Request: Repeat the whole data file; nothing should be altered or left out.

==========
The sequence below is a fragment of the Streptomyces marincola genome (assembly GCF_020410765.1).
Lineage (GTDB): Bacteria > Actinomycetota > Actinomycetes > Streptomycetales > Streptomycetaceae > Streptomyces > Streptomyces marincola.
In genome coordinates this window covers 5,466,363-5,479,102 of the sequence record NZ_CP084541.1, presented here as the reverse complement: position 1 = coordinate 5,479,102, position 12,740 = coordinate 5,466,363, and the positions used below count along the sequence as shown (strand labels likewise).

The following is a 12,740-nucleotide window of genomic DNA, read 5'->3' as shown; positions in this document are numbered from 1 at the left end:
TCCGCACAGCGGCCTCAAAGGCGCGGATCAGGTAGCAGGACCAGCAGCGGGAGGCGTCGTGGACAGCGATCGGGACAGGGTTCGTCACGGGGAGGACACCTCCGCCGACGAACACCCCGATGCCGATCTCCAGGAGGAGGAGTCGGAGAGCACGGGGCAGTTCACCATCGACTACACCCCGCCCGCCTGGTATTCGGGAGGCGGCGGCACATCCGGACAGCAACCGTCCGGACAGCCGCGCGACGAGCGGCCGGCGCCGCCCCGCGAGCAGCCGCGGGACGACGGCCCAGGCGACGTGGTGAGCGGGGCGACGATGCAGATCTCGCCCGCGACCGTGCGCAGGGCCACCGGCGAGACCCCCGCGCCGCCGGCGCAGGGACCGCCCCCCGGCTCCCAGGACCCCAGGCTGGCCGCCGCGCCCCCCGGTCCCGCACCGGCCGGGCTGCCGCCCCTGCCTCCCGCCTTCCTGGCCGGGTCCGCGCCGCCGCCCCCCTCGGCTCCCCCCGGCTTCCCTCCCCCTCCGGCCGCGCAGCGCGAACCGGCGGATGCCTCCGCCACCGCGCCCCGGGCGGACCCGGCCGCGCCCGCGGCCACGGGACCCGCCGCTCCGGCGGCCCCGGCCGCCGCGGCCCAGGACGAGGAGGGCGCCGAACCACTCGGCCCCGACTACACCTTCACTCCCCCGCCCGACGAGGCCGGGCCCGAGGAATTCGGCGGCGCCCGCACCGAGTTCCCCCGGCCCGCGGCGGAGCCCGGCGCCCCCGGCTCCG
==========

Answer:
The sequence below is a fragment of the Streptomyces marincola genome (assembly GCF_020410765.1).
Lineage (GTDB): Bacteria > Actinomycetota > Actinomycetes > Streptomycetales > Streptomycetaceae > Streptomyces > Streptomyces marincola.
In genome coordinates this window covers 5,466,363-5,479,102 of the sequence record NZ_CP084541.1, presented here as the reverse complement: position 1 = coordinate 5,479,102, position 12,740 = coordinate 5,466,363, and the positions used below count along the sequence as shown (strand labels likewise).

The following is a 12,740-nucleotide window of genomic DNA, read 5'->3' as shown; positions in this document are numbered from 1 at the left end:
TCCGCACAGCGGCCTCAAAGGCGCGGATCAGGTAGCAGGACCAGCAGCGGGAGGCGTCGTGGACAGCGATCGGGACAGGGTTCGTCACGGGGAGGACACCTCCGCCGACGAACACCCCGATGCCGATCTCCAGGAGGAGGAGTCGGAGAGCACGGGGCAGTTCACCATCGACTACACCCCGCCCGCCTGGTATTCGGGAGGCGGCGGCACATCCGGACAGCAACCGTCCGGACAGCCGCGCGACGAGCGGCCGGCGCCGCCCCGCGAGCAGCCGCGGGACGACGGCCCAGGCGACGTGGTGAGCGGGGCGACGATGCAGATCTCGCCCGCGACCGTGCGCAGGGCCACCGGCGAGACCCCCGCGCCGCCGGCGCAGGGACCGCCCCCCGGCTCCCAGGACCCCAGGCTGGCCGCCGCGCCCCCCGGTCCCGCACCGGCCGGGCTGCCGCCCCTGCCTCCCGCCTTCCTGGCCGGGTCCGCGCCGCCGCCCCCCTCGGCTCCCCCCGGCTTCCCTCCCCCTCCGGCCGCGCAGCGCGAACCGGCGGATGCCTCCGCCACCGCGCCCCGGGCGGACCCGGCCGCGCCCGCGGCCACGGGACCCGCCGCTCCGGCGGCCCCGGCCGCCGCGGCCCAGGACGAGGAGGGCGCCGAACCACTCGGCCCCGACTACACCTTCACTCCCCCGCCCGACGAGGCCGGGCCCGAGGAATTCGGCGGCGCCCGCACCGAGTTCCCCCGGCCCGCGGCGGAGCCCGGCGCCCCCGGCTCCG